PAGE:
Considering the confluence of relatively fewer resources and opportunities for choice, more sustained contact with family, and a greater focus on others, we theorize that fitting in with and being similar to others will be relatively normative— common, and preferred—in WK contexts. … We found that people from WK backgrounds are relatively more likely to make and prefer choices that produce similarity to others and that people from MD backgrounds are relatively more likely to make and prefer choices that produce difference from others. … We found that magazine ads targeting consumers in WK and MD contexts reflected the hypothesized models of agency. (more)

Whereas college-educated (BA) participants and their preferred cultural products (i.e., rock music lyrics) emphasized expressing uniqueness, controlling environments, and influencing others, less educated (HS) participants and their preferred cultural products (i.e., country music lyrics) emphasized maintaining integrity, adjusting selves, and resisting influence. Reflecting these models of agency, HS and BA participants differently responded to choice in dissonance and reactance paradigms: BA participants liked chosen objects more than unchosen objects, but choice did not affect HS participants’ preferences. (more)

Together these studies revealed that representing the university culture in terms of independence (i.e., paving one’s own paths) rendered academic tasks difficult and, thereby, undermined first-generation [college] students’ performance. Conversely, representing the university culture in terms of interdependence (i.e., being part of a community) reduced this sense of difficulty and eliminated the performance gap without adverse consequences for continuing-generation students. (more)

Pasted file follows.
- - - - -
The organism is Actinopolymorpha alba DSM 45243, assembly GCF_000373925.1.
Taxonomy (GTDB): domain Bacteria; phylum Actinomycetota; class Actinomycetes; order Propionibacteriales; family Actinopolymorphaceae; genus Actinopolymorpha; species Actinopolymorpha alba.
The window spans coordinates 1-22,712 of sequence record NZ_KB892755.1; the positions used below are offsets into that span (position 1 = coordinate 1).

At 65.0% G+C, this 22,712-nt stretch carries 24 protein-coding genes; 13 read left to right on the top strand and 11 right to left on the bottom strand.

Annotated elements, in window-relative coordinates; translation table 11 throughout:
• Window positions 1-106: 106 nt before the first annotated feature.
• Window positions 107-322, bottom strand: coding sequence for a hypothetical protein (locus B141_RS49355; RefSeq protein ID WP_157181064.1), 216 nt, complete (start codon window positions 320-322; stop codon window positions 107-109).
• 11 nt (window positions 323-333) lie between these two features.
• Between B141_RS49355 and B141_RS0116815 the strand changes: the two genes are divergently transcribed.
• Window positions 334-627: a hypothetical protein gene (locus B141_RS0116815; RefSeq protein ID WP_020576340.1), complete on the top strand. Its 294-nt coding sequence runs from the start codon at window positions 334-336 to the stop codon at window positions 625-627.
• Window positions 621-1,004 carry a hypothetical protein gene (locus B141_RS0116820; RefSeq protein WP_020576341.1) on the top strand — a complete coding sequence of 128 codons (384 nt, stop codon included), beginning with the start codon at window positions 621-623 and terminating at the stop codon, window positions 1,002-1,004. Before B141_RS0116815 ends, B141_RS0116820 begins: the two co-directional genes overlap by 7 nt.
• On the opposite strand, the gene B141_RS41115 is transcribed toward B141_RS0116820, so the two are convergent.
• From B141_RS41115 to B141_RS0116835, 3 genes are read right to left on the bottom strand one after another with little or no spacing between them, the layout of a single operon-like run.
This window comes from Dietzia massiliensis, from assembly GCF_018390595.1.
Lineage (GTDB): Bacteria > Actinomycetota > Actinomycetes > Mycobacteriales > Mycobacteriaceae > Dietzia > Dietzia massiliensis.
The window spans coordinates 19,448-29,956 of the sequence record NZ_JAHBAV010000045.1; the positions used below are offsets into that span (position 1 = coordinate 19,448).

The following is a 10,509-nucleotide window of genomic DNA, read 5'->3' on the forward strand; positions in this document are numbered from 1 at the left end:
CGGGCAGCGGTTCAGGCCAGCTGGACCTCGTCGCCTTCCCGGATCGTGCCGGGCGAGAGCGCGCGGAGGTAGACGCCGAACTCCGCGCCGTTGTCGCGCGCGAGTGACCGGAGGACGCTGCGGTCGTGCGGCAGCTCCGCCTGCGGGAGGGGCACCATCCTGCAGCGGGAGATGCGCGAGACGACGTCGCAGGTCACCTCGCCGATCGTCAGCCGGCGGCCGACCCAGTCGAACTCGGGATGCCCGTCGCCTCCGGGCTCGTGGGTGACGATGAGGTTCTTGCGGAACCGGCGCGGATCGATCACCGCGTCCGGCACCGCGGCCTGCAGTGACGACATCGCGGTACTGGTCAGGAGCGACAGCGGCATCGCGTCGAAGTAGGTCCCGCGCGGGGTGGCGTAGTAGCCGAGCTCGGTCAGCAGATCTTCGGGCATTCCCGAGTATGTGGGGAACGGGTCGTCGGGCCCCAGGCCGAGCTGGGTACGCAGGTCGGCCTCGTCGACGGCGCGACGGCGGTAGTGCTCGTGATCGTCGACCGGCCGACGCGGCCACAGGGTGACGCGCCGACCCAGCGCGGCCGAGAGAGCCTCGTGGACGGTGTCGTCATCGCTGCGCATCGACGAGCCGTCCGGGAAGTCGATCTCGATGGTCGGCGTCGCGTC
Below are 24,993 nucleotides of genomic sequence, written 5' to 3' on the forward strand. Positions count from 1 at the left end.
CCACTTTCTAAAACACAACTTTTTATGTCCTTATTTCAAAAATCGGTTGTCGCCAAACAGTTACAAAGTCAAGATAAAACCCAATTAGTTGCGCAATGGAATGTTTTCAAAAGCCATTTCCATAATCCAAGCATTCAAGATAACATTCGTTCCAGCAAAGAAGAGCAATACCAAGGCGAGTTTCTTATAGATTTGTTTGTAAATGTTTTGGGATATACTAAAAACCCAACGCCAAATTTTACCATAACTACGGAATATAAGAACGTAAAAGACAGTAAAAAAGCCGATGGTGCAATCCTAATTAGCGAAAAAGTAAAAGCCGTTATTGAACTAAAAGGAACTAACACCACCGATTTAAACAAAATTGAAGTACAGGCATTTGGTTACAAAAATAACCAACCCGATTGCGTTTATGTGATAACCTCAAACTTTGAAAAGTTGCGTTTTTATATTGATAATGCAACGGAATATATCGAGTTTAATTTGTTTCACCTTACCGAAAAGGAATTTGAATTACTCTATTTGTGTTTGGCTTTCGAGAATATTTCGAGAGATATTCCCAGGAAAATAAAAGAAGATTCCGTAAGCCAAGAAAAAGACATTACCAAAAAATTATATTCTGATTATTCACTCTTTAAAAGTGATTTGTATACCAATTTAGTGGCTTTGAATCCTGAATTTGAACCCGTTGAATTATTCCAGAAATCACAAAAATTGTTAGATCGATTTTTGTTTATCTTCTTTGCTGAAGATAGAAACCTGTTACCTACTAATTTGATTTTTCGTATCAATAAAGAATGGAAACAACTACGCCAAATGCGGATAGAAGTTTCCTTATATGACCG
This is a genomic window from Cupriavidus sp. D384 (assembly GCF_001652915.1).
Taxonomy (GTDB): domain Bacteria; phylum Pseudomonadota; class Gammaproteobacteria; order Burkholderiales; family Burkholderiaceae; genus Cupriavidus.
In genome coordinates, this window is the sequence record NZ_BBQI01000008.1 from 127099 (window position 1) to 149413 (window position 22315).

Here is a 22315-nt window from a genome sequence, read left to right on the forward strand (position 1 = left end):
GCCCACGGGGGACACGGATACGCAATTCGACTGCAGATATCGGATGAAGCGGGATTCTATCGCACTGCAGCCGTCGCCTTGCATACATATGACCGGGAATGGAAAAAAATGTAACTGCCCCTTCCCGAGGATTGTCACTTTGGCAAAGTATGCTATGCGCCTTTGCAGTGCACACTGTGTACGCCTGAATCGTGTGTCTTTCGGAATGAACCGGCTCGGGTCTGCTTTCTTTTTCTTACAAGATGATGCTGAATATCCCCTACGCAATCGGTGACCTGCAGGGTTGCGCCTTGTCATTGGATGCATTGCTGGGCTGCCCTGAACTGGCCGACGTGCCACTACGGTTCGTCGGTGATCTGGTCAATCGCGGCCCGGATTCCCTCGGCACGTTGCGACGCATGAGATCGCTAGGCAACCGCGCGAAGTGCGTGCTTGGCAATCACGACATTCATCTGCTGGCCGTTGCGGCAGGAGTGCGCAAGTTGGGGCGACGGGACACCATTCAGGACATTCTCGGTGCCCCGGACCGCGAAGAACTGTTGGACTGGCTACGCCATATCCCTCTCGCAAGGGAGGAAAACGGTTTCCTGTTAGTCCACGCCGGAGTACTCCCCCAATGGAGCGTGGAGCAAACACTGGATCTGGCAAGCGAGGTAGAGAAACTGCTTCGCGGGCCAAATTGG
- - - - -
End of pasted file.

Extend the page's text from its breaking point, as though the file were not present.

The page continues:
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  • http://profile.yahoo.com/J7722QFLAZAWSLNH4OAWDPOB7M Rxxx

    Robin: “when per-person wealth again declines, which seems very likely in the long run”

    I would hesitate to say that it is “very likely” that per-person wealth will decrease in the long term. 

    Sure an em-based future could lead to this and in fact probably would.

    But as far as I am aware, you don’t have a good reason to think that an em-based future is “very likely”. So you have to consider the other possible futures we could face:

     - Genetic-enhancement based futures

     - Software-AI-first futures

     - Futures where the em-era is over extremely quickly because it quickly leads to nonhuman software AI which is a more efficient use of computational resource than an uploaded human brain. 

    In these non-em futures it seems unlikely that per-person wealth will decrease lots.

    • Dave Lindbergh

      Moreover, if we forsee an em-based future in which per-person (per-em) wealth decreases (to subsistence level, per Robin), and we don’t want that future, we have the option to structure our society in such a way that the em-based future doesn’t come about.

      Admittedly, this may be hard; Robin’s arguments are based on evolutionary pressures (and therefore may represent strong forces), but we have enough control over the social environment to influence this. It is not impossible.

      “Optimism is a duty. The future is open. It is not predetermined. No one can predict it, except by chance. We all contribute to determining it by what we do. We are all equally responsible for its success.” –Karl Popper

      • http://juridicalcoherence.blogspot.com/ srdiamond